Andrew Bynum changes the entire landscape of this team. He was a big fish in a big pond competing in Los Angeles for 7 years. No matter how dominant a player he was or was turning out to be, he was never going to overtake the likes of Kobe Bryant and possibly even Pau Gasol for that matter as the focus of the offense.

In Philadelphia, Bynum (clearly) is the man. He is the focus. The ball will go through him 95% of the time while on the court. He averaged a double-double of 18.7 points and 11.8 rebounds (both career-highs) on route to his very first all-star appearance last season for the Lakers. No one player on the Sixers roster last season averaged more than 15.0 points a game.

As the clear-cut second best center in the NBA behind his trade counterpart Dwight, Andrew Bynum instantly makes the 76ers a much larger threat in the East, something Iguodala never did.

The only thing that should scare Sixers fans just a little is that Andrew will become a free-agent at the end of this season and can go off and sign with any team he so chooses, leaving Philadelphia without any compensation. On the plus side, the only team that can offer Bynum a max contract worth upwards of $100 million in the summer of 2013 would be the 76ers. That’s going to be extremely hard to walk away from.

Philadelphia’s leading scorer in 2012 Lou Williams (14.9 points a game, off the bench) agreed to a sign-and-trade with the Atlanta Hawks this summer. To replace his offense and perimeter scoring, the 76ers acquired 3 talented wings who will surely compensate for the numbers Williams put up last season.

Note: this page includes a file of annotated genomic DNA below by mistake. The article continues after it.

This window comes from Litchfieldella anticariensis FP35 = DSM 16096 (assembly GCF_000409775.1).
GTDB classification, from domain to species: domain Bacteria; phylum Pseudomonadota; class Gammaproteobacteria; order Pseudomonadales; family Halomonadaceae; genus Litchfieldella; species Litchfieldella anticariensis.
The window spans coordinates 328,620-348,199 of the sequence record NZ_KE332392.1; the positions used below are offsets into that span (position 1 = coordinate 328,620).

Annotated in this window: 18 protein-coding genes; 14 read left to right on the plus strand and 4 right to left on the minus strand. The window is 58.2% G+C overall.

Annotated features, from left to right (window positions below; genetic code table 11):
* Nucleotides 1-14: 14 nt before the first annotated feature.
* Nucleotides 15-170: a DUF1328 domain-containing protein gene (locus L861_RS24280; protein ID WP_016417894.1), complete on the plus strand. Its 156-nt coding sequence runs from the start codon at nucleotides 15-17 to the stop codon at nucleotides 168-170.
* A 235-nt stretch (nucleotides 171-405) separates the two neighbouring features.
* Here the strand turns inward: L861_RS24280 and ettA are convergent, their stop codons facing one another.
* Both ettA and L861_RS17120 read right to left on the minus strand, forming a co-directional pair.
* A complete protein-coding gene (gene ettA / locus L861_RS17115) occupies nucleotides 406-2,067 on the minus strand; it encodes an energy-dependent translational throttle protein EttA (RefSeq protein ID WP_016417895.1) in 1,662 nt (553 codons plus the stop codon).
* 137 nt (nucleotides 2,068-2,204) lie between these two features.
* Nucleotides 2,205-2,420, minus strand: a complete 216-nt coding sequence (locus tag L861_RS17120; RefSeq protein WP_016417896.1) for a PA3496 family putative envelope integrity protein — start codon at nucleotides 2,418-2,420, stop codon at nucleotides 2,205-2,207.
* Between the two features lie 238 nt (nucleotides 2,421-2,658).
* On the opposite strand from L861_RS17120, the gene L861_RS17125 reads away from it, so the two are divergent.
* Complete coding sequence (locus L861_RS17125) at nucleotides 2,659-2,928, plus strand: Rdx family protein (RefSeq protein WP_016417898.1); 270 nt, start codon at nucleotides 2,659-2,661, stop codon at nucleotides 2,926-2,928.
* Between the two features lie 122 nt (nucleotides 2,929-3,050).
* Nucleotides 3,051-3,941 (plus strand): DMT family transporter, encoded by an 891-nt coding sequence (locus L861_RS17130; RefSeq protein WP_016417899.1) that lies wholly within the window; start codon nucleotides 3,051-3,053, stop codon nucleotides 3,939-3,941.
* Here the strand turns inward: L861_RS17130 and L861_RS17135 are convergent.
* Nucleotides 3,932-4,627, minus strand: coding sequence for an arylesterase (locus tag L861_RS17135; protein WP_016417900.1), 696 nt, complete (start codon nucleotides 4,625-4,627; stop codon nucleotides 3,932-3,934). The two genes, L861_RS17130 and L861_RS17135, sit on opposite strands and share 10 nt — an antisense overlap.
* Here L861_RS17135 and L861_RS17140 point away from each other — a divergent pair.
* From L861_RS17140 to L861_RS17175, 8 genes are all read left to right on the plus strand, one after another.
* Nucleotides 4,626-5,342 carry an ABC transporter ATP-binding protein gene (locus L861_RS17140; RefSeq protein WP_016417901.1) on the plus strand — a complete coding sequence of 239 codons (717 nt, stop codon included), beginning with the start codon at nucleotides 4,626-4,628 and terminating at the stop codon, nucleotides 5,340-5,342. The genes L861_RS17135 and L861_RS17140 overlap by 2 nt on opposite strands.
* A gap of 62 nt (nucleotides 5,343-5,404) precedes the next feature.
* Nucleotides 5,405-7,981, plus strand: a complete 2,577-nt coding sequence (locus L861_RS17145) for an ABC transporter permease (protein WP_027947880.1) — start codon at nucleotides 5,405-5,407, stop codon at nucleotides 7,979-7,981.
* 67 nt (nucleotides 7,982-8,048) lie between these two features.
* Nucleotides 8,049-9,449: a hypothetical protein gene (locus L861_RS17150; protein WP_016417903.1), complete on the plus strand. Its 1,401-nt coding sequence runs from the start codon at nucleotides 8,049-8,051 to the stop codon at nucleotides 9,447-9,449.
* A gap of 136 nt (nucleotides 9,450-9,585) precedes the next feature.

Also included in the Dwight Howard trade, 13 year veteran Jason Richardson now makes his way to the City of Brotherly Love, playing for the 5th different team of his career. Richardson averaged 11.6 points and 3.6 rebounds in 54 games last season for the Orlando Magic. He may not be as explosive with the ball as he was earlier in his career, but he is still a threat from the perimeter if left open and can hit the open jay if need be. As a career 17.5 points per game scorer, his offense will be a welcome addition to a team that only put up 93.6 a game themselves (22nd in the league).

In a trade with Golden State, Philadelphia sent the rights to European prospect Edin Bavcic to the Warriors in exchange for small forward Dorell Wright. After a career year in 2011 which saw Wright average 16.4 points and 5.3 rebounds a game, he unfortunately saw that progress temper off in 2012, putting up only 10.3 points a game in almost 11 fewer minutes of action. With newly drafted Harrison Barnes on board and Richard Jefferson also taking up time at the 3 spot, Wright’s days in Golden State were officially numbered.

For the 76ers, Wright will see his role in this league further diminish as he comes off the bench (more than likely) backing up projected starter Evan Turner. Dorell can still score with the best of them and shoot the 3-point shot effectively, but the big plus from this deal is that Wright is entering the final year of his 3-year, $11 million dollar contract, which will help Philadelphia with cap space at the end of next season.